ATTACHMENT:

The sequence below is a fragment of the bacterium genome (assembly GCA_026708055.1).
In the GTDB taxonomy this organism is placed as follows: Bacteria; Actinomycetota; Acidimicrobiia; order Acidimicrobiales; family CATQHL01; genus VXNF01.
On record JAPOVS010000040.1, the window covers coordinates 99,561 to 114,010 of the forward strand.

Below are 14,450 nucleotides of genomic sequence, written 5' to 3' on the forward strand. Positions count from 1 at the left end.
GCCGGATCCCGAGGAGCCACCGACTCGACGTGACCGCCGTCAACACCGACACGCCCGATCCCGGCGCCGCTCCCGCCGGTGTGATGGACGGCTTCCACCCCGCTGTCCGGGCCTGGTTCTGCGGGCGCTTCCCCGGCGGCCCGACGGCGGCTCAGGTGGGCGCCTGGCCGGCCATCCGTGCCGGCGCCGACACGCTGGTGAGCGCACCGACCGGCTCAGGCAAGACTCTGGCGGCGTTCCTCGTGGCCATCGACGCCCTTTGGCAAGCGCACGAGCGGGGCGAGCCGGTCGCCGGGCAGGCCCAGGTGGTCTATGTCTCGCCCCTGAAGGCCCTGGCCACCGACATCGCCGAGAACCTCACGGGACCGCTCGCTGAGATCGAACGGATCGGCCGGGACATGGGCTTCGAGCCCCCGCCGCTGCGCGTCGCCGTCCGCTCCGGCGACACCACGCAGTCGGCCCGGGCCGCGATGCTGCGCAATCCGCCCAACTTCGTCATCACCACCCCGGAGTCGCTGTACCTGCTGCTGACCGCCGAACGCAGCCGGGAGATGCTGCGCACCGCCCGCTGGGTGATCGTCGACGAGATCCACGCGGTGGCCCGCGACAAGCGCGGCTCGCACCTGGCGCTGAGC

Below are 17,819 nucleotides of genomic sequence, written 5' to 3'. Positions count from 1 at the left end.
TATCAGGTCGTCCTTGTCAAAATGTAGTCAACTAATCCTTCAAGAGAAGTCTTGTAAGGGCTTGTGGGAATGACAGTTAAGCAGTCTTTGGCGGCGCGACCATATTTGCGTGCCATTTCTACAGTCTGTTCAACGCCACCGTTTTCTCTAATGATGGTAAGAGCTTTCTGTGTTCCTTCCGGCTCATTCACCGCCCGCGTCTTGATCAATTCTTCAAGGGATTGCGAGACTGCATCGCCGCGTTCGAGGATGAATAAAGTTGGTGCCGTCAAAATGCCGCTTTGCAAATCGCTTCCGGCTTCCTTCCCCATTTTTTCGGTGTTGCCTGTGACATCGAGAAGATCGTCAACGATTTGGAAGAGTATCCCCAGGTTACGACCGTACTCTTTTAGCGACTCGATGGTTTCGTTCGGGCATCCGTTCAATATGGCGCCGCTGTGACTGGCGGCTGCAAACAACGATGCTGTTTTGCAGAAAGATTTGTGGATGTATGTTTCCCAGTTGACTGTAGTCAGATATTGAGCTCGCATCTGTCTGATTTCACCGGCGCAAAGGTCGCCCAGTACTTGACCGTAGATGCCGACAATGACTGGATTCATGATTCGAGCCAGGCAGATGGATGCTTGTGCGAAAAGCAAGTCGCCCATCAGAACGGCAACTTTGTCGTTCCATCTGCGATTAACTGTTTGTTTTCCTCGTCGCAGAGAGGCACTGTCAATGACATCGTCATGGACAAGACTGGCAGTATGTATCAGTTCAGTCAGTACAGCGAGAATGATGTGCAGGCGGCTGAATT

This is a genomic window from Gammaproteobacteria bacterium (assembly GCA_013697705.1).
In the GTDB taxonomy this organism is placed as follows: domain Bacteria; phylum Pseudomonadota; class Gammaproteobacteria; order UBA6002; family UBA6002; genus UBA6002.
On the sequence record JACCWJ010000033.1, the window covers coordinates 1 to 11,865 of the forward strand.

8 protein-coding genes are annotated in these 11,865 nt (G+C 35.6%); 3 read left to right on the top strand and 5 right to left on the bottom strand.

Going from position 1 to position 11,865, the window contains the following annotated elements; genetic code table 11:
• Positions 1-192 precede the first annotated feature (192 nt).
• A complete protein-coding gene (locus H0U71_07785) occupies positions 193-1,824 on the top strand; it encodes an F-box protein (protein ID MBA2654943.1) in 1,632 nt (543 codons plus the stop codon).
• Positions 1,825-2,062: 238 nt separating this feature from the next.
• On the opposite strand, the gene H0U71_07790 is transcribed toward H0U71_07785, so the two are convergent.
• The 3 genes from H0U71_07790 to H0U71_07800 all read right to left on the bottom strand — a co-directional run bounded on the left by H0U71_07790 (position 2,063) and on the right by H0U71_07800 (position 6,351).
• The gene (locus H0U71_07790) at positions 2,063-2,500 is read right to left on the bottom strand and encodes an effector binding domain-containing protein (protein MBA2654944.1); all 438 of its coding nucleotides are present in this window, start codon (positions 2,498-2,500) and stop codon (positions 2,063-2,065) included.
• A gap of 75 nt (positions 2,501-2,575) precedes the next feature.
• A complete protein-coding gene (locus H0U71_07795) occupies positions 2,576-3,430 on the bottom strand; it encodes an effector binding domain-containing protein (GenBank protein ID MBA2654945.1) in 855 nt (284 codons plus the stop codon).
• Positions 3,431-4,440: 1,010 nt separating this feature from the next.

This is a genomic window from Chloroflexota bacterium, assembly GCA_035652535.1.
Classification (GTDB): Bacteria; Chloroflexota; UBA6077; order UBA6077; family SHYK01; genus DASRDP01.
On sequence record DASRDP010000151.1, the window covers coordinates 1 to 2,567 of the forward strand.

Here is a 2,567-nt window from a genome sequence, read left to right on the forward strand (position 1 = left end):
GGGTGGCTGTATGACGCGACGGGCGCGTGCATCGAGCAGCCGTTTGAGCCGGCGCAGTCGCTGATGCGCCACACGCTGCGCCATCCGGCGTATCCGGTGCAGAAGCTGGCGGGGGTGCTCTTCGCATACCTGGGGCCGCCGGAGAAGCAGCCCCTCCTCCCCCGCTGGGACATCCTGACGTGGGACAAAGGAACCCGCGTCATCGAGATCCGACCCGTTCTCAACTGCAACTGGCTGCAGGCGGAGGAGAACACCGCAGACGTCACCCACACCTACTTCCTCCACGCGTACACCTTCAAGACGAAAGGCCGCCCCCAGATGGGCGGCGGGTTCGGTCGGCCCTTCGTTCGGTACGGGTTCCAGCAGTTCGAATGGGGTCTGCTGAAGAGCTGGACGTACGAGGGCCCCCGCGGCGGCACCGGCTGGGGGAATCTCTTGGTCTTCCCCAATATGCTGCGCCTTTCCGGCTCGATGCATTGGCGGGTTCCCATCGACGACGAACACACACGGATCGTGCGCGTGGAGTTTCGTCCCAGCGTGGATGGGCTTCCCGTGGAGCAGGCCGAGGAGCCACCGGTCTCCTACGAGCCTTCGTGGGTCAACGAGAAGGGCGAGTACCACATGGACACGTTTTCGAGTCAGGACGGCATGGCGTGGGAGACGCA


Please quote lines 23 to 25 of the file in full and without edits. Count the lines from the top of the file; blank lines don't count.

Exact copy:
Classification (GTDB): Bacteria; Chloroflexota; UBA6077; order UBA6077; family SHYK01; genus DASRDP01.
On sequence record DASRDP010000151.1, the window covers coordinates 1 to 2,567 of the forward strand.

Here is a 2,567-nt window from a genome sequence, read left to right on the forward strand (position 1 = left end):